# Under given conditions whether $\lim\limits_{n\to \infty} \int_{-\infty}^{\infty}f_n(t)dt=\int_{-\infty}^{\infty}f(t)dt$ or not?

Let $$\{f_n\}_{n=1}^{\infty}$$ be a sequence of continuous real-valued functions defined on $$\mathbb R$$ which converges pointwise to a continuous real-valued function $$f$$. Which of the following statements are true?

(i) If $$0\leq f_n \leq f$$ for all $$n\in \mathbb N$$ then $$\displaystyle \lim_{n\to \infty} \int_{-\infty}^{\infty}f_n(t)dt=\int_{-\infty}^{\infty}f(t)dt.$$

(ii) If $$|f_n(t)|\leq |\sin t|$$ for all $$t\in \mathbb R$$ and for all $$n\in \mathbb N,$$ then $$\displaystyle \lim_{n\to \infty} \int_{-\infty}^{\infty}f_n(t)dt=\int_{-\infty}^{\infty}f(t)dt.$$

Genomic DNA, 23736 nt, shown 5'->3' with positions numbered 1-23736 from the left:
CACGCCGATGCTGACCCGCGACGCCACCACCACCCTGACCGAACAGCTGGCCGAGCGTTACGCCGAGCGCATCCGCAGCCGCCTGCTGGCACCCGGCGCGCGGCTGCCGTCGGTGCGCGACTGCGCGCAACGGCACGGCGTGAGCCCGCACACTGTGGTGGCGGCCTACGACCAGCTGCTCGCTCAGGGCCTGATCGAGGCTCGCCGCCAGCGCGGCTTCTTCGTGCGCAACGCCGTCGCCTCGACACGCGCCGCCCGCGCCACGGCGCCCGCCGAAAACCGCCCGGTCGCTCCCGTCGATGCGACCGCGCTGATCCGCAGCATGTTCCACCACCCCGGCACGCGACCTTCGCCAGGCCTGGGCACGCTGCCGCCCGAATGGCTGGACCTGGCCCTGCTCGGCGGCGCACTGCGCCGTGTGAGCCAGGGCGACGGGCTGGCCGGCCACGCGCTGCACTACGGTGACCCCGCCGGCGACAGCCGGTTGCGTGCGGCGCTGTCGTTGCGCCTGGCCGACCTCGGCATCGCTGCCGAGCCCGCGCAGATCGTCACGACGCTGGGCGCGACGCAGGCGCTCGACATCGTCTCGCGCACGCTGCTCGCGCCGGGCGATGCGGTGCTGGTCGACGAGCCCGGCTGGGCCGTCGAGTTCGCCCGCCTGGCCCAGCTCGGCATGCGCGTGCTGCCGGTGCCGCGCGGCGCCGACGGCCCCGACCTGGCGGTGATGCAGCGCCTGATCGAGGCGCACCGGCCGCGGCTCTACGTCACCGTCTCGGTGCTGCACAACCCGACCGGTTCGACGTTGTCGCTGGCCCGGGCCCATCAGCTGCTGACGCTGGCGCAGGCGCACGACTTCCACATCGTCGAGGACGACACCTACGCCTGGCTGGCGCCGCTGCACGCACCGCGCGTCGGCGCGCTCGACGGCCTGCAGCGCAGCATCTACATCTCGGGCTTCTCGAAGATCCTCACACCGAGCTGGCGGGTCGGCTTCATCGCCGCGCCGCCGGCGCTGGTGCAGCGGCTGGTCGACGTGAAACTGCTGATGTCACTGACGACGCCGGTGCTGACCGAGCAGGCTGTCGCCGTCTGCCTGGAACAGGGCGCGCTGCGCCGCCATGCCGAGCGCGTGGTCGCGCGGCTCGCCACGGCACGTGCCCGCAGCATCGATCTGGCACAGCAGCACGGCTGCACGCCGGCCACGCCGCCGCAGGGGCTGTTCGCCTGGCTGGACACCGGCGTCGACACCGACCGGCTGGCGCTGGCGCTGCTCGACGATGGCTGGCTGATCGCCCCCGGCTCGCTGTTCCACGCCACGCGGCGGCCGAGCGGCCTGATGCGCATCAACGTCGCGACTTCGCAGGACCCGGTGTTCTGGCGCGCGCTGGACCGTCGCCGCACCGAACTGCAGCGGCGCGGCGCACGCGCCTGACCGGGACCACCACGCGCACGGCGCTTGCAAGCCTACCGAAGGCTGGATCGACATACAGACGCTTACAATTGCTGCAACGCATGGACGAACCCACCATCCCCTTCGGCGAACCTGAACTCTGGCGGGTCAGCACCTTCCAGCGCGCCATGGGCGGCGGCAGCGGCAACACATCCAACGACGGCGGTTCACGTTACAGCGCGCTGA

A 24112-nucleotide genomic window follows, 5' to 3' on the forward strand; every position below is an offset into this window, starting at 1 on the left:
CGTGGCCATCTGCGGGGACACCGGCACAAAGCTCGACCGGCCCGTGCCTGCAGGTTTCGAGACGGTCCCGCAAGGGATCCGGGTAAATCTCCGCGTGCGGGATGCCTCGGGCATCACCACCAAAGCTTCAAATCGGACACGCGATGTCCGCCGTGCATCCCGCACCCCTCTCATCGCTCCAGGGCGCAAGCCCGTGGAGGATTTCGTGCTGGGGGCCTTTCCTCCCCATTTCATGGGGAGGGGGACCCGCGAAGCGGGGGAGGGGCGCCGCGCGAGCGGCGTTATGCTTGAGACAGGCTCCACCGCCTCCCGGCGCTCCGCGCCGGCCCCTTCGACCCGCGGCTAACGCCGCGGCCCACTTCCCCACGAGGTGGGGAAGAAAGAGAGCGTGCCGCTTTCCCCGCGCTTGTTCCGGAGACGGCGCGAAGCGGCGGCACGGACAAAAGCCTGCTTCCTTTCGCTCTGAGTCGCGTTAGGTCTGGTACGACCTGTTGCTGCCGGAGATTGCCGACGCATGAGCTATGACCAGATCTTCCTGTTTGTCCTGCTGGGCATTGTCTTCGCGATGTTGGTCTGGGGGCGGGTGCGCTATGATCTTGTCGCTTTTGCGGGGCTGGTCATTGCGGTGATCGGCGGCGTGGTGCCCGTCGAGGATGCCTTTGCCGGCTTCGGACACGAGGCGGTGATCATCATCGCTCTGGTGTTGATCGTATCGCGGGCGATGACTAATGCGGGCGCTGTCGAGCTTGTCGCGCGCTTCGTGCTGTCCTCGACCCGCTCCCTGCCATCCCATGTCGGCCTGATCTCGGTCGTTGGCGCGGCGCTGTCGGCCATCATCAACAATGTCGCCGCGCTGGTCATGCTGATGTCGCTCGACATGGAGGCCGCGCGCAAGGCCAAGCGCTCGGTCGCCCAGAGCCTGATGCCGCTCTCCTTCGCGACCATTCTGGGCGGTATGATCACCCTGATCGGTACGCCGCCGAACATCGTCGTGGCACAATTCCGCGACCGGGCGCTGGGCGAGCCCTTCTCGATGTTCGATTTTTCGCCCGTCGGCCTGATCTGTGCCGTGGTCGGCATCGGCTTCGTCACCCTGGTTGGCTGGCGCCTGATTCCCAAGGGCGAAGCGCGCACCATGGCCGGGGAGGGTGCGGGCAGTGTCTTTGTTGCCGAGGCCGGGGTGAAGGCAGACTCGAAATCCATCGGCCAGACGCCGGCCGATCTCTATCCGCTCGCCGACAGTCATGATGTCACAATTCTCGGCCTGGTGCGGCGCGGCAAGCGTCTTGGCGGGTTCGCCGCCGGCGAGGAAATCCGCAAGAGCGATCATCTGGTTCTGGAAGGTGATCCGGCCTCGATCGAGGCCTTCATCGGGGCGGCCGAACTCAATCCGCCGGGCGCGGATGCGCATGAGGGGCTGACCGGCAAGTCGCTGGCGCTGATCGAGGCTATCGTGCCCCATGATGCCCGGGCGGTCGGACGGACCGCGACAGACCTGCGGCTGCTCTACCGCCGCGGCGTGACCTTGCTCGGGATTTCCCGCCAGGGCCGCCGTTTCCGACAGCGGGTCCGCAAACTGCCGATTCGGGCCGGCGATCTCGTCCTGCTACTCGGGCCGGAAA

(i) If $$\int_{-\infty}^{\infty} f<\infty$$, then we can use DOMINATED CONVERGENCE theorem and can say that the statement is true. But if $$\int_{-\infty}^{\infty}f=\infty$$ then what can we say about the statement?

(ii) I was not able to do this one.

Note: At the answer-key it's given that (i) is true but (ii) is false.

(1) Suppose $$0 \le f_n \le f$$ and $$\int_{-\infty}^\infty f(t)\; dt = \infty$$. Given $$N > 0$$, there is $$M$$ such that $$\int_{-M}^M f(t)\; dt > N$$. By dominated convergence $$\int_{-M}^M f_n(t)\; dt \to \int_{-M}^M f(t)\; dt$$, so $$\int_{-\infty}^\infty f_n(t)\; dt \ge \int_{-M}^M f_n(t)\; dt > N$$ for sufficiently large $$n$$.
(2) Try $$f_n(t) = \sin(t)$$ for $$n \pi < t < (n+1)\pi$$, $$0$$ otherwise.
• $f$ is stated to be a continuous real-valued function. – Robert Israel Jan 10 '19 at 16:25